Date Formatting Standardization
By Don Hillger, SU-5200
There has been discussion in our newsletter Astrophile during the past year about date notation, and the possibility of confusion when dates are written in all numeric form. For example, is the date 1/4/2000 actually January 4 or April 1?
In the United States (except for military usage) it is common to write dates in the mm/dd/yyyy format. This date format follows from our tradition of saying the date with the month first, such as January 4, 2000, which is abbreviated numerically as 1/4/2000. However, in most non-U.S. usage the day is given first, as 4 January 2000, resulting in the all-numeric form 4/1/2000 (the most common date format in the world).
As a group with members from many countries, how do we avoid confusion between these dating systems? One way is to always spell out the month, but most of us do not do that in our stamp records/databases. (You'll note that Scott catalogs spell out the month, and they do not use the mm/dd/yyyy format!) Astrophile has not required dates to be in a consistent format. In lieu of adopting a standard format they list the date format along with each usage, so that the convention is known for each article. However this still requires members in different countries to convert back and forth between date formats.
The Date Formatting Solution
The real solution is to follow the internationally-recommended date format, which has the year first, yyyy/mm/dd (or yyyy-mm-dd, with hyphens instead of forward slashes). This standard format was devised to avoid the very problem we are encountering. The International Organization for Standardization (ISO) standard is ISO-8601 which can be found at the website listed at the end of this article. In this standard format the year is followed by the month, then by the day. The descending-numerical-significance of the components is more logical, like our counting system with thousands, then hundreds, then tens, then single digits. This makes a lot more sense than putting the day, which changes the fastest, between the month and the year. Even the non-U.S. format is more logical than the U.S. form, since the components are in order of ascending-numerical-significance, a reverse of the ISO format.
With the year first, both date formats in common usage, the U.S. form and the non-U.S. form, will change. The more-logical year-first format is easier to understand and easier to sort. The Canadian government has chosen this international date format for their official business (but most Canadians still use the U.S. date format)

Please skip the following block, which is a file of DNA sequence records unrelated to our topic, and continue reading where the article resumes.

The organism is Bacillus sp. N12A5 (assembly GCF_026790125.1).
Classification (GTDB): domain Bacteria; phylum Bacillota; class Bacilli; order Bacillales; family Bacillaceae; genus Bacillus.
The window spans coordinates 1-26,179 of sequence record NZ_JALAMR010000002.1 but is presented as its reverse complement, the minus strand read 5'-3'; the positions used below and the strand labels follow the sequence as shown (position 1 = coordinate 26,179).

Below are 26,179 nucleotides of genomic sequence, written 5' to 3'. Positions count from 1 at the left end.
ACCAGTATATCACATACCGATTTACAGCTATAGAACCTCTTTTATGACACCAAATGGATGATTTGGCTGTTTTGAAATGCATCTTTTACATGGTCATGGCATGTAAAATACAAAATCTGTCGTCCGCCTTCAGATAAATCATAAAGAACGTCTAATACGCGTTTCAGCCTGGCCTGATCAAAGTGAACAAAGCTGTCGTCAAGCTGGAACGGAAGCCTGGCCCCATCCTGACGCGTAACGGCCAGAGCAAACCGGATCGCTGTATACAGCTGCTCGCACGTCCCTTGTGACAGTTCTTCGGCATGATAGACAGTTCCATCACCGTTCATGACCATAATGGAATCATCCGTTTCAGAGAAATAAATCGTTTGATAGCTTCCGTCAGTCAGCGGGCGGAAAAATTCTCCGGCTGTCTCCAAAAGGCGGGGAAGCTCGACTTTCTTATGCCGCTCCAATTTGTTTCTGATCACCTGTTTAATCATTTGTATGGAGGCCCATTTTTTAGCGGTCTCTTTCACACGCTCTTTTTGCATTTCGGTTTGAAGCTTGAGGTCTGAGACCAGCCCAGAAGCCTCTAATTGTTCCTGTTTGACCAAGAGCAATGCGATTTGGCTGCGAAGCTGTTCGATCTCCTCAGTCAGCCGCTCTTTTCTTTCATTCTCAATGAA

Of course, this discussion assumes that a 4-digit year is used. Otherwise, there is room for additional confusion if the year can be confused with either the month or the day. For the years 2001 thru 2012 a 2-digit year can be confused with both the month and the day. For example, what does the date 01/02/03 represent in all possible formats? Using 4-digit years at least solves that part of the problem! Y2K did that much for us.
For further information on date formatting see the following useful websites:
A Summary of the International Standard Date and Time Notation, by Markus Kuhn
Campaign to get the Internet World to use the International Date Format, by Steve Adams (http://www.saqqara.demon.co.uk/datefmt.htm)
International Organization for Standardization (ISO) standard ISO-8601
So, what will you do?
The rest of the world is not going to start using the U.S. date format (just as the world is not going to abandon the metric system). Rather it's up to people like us to use a more logical date format system, one that is internationally understood and cannot be misunderstood. Leave it to the isolationists and the protectionists to stick with their favorite date format and let us be the pioneers! Start using the ISO (international) date format in your stamp records/databases, and especially in the articles you publish!
(Note from WebMaster: I'll change the dates on our Web site to year-month-day as I modify pages, although I'll usually spell out the month) RJS.)